Right at the beginning of On The Trinity Augustine sets forth a theory of the mode of the Bible. It is made for little people, even children. It has not avoided words from any class or level of speech or style; it runs the gamut from humble materiality to transcendent divinity, and it speaks of both corporeality and spirituality.
Augustine is essentially describing the Biblical mode of speaking as unlimited in range, capable of speaking of anything -- much as Erich Auerbach has noted, particularly in the first chapter of Mimesis. Th Bible's books, unlike the stately aristocratic artifice of Homer, Pindar, or the Greek tragedians, does not impose any linguistic policing upon style or content. It depicts God, man, creation and history without suppression or privilege.
In order, therefore, that the human mind might be purged from falsities of this kind, Holy Scripture, which suits itself to babes has not avoided words drawn from any class of things really existing, through which, as by nourishment, our understanding might rise gradually to things divine and transcendent. For, in speaking of God, it has both used words taken from things corporeal, as when it says, "Hide me under the shadow of Your wings;" and it has borrowed many things from the spiritual creature, whereby to signify that which indeed is not so, but must needs so be said: as, for instance, "I the Lord your God am a jealous God;" and, "It repents me that I have made man."
Vt ergo ab huiusmodi falsitatibus humanus animus purgaretur, sancta scriptura paruulis congruens nullius generis rerum uerba uitauit ex quibus quasi gradatim ad diuina atque sublimia noster intellectus uelut nutritus assurgeret. Nam et uerbis ex rebus corporalibus sumptis usa est cum de deo loqueretur, uelut cum ait: Sub umbraculo alarum tuarum protege me. Et de spiritali creatura multa transtulit quibus significaret illud quod ita non esset sed ita dici opus esset, sicuti est: Ego sum deus zelans, et: Poenitet me hominem fecisse. (De Trinitate 1.2)There is, however, one thing -- or order of things -- that's off limits:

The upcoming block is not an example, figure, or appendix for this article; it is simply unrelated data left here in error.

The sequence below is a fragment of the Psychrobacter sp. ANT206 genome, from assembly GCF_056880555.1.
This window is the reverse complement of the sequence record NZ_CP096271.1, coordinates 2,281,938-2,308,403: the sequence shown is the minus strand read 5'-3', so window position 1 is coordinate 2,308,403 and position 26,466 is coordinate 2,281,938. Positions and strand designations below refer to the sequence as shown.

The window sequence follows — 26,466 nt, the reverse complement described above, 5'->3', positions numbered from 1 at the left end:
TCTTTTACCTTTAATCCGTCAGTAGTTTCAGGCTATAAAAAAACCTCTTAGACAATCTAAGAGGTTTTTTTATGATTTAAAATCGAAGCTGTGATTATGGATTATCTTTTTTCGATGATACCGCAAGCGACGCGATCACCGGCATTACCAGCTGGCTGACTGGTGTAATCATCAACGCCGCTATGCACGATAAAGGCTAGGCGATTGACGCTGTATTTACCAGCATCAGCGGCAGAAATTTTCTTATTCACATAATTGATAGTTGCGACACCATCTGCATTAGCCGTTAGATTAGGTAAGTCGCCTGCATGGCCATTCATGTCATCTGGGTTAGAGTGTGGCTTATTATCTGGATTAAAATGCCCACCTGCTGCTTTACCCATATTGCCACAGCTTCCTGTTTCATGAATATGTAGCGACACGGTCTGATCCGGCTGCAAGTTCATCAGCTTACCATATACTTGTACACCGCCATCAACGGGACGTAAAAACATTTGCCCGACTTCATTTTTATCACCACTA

But it has drawn no words whatever, whereby to frame either figures of speech or enigmatic sayings, from things which do not exist at all.
De rebus autem quae omnino non sunt non traxit aliqua uocabula quibus uel figuraret locutiones uel sirparet aenigmata.Note that what is translated as "frame" is the verb figurare -- to form, fashion, shape -- which happens to be cognate with the Italian verb figurar that Dante uses in speaking of his own modes of representation. Upon reaching the stars, having made a leap beyond the spatio-temporal bounds of realism, naturalism, historical mimesis, the poem states that it now cannot speak except in figure -- there is no possibility of literal, or proper, representation, except in the sole instance of this precise metapoetic, or metalinguistic statement. To say "all is figure" is a proper, literal description of the condition and predicament of being unable to speak properly or literally.
suggestion that has been accepted by some is that the text is corrupt, and that Augustine meant to write spissaret -- literally, to thicken or condense, which could here be used figuratively to describe the semantic opacity of enigmatic expressions.
The Bible, says Augustine, would not use enigma where the actual sense or referent of the enigma does not in fact exist. This would appear not to rule out enigmas concerning things that do exist. Of course, given that either way it's enigma, the difficulty of ascertaining whether the ontological status of the mystery hidden beneath a given enigmatic speech can properly be decided might at times be problematic.
To be sure, the author of a 15-book treatise on the Trinity -- surely one of the greatest enigmas of the Judeo-Christian tradition -- would understand the importance of being able to tell the difference between a real enigma and a Chimera. The status of his own text in fact requires him to be rigorously clear about it. The point of this brief post is not to unravel that complexity in Augustine, but rather to suggest that Augustine's precept about the representational, figural, and allegorical range of Biblical language does appear a worthy description of the robust vernacular Dante chose as the vehicle for his own journey. As we proceed from the stars to realms even further from Nature, we should be prepared for locutions, figures and perhaps enigmas that go beyond what the Commedia has hitherto employed.